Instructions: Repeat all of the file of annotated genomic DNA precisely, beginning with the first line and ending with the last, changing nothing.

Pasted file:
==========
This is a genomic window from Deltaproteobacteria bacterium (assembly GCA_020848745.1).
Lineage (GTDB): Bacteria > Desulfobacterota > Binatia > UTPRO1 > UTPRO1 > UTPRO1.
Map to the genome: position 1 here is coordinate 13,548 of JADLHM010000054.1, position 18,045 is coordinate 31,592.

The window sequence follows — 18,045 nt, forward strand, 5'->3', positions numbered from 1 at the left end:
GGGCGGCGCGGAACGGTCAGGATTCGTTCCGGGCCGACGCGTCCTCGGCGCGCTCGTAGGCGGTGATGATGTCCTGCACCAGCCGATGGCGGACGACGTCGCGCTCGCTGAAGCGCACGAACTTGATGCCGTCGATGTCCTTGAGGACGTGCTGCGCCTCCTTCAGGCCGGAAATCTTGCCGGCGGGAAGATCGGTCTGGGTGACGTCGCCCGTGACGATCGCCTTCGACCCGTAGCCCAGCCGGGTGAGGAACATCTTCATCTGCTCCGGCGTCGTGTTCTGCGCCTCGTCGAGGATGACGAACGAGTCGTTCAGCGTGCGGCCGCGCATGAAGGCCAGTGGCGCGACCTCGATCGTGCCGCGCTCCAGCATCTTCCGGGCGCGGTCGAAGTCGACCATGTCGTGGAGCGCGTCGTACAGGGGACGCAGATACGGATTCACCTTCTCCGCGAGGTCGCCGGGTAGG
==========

This is a genomic window from Deltaproteobacteria bacterium (assembly GCA_020848745.1).
Lineage (GTDB): Bacteria > Desulfobacterota > Binatia > UTPRO1 > UTPRO1 > UTPRO1.
Map to the genome: position 1 here is coordinate 13,548 of JADLHM010000054.1, position 18,045 is coordinate 31,592.

The window sequence follows — 18,045 nt, forward strand, 5'->3', positions numbered from 1 at the left end:
GGGCGGCGCGGAACGGTCAGGATTCGTTCCGGGCCGACGCGTCCTCGGCGCGCTCGTAGGCGGTGATGATGTCCTGCACCAGCCGATGGCGGACGACGTCGCGCTCGCTGAAGCGCACGAACTTGATGCCGTCGATGTCCTTGAGGACGTGCTGCGCCTCCTTCAGGCCGGAAATCTTGCCGGCGGGAAGATCGGTCTGGGTGACGTCGCCCGTGACGATCGCCTTCGACCCGTAGCCCAGCCGGGTGAGGAACATCTTCATCTGCTCCGGCGTCGTGTTCTGCGCCTCGTCGAGGATGACGAACGAGTCGTTCAGCGTGCGGCCGCGCATGAAGGCCAGTGGCGCGACCTCGATCGTGCCGCGCTCCAGCATCTTCCGGGCGCGGTCGAAGTCGACCATGTCGTGGAGCGCGTCGTACAGGGGACGCAGATACGGATTCACCTTCTCCGCGAGGTCGCCGGGTAGG